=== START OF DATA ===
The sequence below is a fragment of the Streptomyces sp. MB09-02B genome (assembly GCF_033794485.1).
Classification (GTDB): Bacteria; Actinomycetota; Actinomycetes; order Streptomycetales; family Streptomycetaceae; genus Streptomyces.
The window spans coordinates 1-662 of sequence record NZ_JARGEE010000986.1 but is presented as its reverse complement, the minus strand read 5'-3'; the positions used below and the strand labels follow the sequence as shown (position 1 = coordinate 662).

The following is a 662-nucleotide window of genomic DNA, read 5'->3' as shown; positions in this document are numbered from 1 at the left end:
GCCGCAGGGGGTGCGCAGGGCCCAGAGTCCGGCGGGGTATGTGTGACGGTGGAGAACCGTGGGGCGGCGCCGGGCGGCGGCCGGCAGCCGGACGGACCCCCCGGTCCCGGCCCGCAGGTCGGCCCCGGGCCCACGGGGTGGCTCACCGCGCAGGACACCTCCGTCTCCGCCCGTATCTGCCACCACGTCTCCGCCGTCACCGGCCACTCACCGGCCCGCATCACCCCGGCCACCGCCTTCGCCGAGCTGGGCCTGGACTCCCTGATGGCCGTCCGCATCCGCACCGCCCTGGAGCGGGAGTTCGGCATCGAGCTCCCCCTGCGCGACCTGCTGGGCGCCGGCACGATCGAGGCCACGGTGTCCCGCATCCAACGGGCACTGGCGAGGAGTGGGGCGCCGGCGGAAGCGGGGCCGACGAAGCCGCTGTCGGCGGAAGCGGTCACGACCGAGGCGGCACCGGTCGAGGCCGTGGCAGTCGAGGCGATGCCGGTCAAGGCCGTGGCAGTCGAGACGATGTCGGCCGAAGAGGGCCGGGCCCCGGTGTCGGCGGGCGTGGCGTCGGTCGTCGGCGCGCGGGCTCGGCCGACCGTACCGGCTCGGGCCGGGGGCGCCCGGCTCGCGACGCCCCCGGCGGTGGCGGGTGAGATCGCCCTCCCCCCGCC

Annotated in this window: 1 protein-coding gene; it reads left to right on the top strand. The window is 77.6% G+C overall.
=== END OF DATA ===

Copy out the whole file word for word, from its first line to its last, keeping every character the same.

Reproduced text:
The sequence below is a fragment of the Streptomyces sp. MB09-02B genome (assembly GCF_033794485.1).
Classification (GTDB): Bacteria; Actinomycetota; Actinomycetes; order Streptomycetales; family Streptomycetaceae; genus Streptomyces.
The window spans coordinates 1-662 of sequence record NZ_JARGEE010000986.1 but is presented as its reverse complement, the minus strand read 5'-3'; the positions used below and the strand labels follow the sequence as shown (position 1 = coordinate 662).

The following is a 662-nucleotide window of genomic DNA, read 5'->3' as shown; positions in this document are numbered from 1 at the left end:
GCCGCAGGGGGTGCGCAGGGCCCAGAGTCCGGCGGGGTATGTGTGACGGTGGAGAACCGTGGGGCGGCGCCGGGCGGCGGCCGGCAGCCGGACGGACCCCCCGGTCCCGGCCCGCAGGTCGGCCCCGGGCCCACGGGGTGGCTCACCGCGCAGGACACCTCCGTCTCCGCCCGTATCTGCCACCACGTCTCCGCCGTCACCGGCCACTCACCGGCCCGCATCACCCCGGCCACCGCCTTCGCCGAGCTGGGCCTGGACTCCCTGATGGCCGTCCGCATCCGCACCGCCCTGGAGCGGGAGTTCGGCATCGAGCTCCCCCTGCGCGACCTGCTGGGCGCCGGCACGATCGAGGCCACGGTGTCCCGCATCCAACGGGCACTGGCGAGGAGTGGGGCGCCGGCGGAAGCGGGGCCGACGAAGCCGCTGTCGGCGGAAGCGGTCACGACCGAGGCGGCACCGGTCGAGGCCGTGGCAGTCGAGGCGATGCCGGTCAAGGCCGTGGCAGTCGAGACGATGTCGGCCGAAGAGGGCCGGGCCCCGGTGTCGGCGGGCGTGGCGTCGGTCGTCGGCGCGCGGGCTCGGCCGACCGTACCGGCTCGGGCCGGGGGCGCCCGGCTCGCGACGCCCCCGGCGGTGGCGGGTGAGATCGCCCTCCCCCCGCC

Annotated in this window: 1 protein-coding gene; it reads left to right on the top strand. The window is 77.6% G+C overall.